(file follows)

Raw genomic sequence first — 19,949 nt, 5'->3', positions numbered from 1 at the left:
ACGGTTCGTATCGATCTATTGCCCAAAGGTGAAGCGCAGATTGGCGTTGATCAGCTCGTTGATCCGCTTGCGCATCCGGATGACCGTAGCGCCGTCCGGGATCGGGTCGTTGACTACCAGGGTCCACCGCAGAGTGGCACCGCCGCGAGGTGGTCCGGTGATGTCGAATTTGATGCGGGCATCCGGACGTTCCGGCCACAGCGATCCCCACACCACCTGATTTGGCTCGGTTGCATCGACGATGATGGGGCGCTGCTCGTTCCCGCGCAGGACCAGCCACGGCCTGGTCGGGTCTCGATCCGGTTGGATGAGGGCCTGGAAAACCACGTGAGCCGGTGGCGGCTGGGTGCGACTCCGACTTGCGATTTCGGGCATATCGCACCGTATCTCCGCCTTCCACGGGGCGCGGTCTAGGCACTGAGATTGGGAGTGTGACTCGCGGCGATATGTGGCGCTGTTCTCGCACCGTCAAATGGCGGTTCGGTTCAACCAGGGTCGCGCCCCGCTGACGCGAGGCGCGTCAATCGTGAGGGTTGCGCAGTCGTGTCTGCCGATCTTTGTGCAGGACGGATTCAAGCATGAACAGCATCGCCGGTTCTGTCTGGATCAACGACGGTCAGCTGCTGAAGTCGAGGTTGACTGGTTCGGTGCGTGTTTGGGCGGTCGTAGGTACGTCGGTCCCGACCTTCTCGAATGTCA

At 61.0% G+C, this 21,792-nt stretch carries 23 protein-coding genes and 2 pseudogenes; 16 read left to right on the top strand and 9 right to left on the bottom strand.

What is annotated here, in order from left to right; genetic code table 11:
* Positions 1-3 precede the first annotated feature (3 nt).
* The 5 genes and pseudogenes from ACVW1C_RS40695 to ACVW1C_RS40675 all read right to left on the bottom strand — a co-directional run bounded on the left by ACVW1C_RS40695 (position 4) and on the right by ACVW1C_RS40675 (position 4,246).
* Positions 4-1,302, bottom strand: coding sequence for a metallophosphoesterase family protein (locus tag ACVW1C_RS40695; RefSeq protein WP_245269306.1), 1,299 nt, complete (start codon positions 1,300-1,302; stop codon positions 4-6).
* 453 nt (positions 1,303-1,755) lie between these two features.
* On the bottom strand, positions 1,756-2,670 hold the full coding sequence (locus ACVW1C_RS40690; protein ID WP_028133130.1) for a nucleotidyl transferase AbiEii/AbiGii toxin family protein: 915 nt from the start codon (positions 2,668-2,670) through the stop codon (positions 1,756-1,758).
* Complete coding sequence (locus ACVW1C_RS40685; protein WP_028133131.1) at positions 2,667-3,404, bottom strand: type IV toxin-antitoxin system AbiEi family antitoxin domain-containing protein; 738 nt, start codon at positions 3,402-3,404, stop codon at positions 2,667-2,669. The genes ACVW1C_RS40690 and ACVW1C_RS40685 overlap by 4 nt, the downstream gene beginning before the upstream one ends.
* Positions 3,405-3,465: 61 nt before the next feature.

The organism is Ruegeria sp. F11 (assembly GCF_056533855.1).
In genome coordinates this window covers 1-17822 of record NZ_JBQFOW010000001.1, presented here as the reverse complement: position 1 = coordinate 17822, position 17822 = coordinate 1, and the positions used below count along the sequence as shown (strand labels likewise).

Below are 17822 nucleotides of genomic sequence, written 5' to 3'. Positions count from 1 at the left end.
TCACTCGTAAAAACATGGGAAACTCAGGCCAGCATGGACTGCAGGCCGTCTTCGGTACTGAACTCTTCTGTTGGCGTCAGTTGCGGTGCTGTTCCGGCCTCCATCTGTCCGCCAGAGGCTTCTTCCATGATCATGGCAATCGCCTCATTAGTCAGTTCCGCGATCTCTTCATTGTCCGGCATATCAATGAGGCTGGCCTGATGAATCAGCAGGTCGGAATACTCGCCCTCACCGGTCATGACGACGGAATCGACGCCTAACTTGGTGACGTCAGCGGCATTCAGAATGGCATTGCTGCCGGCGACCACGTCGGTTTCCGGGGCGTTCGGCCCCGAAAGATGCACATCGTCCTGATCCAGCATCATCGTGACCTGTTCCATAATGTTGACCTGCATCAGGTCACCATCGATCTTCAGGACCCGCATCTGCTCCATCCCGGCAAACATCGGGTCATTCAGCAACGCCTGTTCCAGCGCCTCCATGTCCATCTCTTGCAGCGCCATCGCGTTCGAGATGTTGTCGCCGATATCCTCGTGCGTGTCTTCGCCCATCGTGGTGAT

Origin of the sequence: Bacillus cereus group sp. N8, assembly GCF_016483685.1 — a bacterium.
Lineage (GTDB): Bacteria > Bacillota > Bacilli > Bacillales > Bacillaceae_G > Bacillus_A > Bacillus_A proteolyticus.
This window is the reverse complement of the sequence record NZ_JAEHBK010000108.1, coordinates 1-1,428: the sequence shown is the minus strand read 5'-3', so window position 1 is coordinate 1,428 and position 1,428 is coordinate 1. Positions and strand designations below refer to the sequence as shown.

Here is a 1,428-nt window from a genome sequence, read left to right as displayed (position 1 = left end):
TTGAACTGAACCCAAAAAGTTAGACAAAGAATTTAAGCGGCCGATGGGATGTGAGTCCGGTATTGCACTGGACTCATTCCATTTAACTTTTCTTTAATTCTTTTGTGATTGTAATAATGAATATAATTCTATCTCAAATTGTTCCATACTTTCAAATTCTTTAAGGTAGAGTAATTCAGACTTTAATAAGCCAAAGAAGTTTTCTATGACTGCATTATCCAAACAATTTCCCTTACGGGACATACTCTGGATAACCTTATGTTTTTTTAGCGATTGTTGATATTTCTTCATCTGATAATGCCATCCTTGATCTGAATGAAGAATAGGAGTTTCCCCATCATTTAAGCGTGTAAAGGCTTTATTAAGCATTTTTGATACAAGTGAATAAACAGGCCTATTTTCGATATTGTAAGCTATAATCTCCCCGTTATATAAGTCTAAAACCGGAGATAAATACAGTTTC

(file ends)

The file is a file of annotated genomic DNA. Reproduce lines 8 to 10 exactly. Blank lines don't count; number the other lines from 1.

* 453 nt (positions 1,303-1,755) lie between these two features.
* On the bottom strand, positions 1,756-2,670 hold the full coding sequence (locus ACVW1C_RS40690; protein ID WP_028133130.1) for a nucleotidyl transferase AbiEii/AbiGii toxin family protein: 915 nt from the start codon (positions 2,668-2,670) through the stop codon (positions 1,756-1,758).
* Complete coding sequence (locus ACVW1C_RS40685; protein WP_028133131.1) at positions 2,667-3,404, bottom strand: type IV toxin-antitoxin system AbiEi family antitoxin domain-containing protein; 738 nt, start codon at positions 3,402-3,404, stop codon at positions 2,667-2,669. The genes ACVW1C_RS40690 and ACVW1C_RS40685 overlap by 4 nt, the downstream gene beginning before the upstream one ends.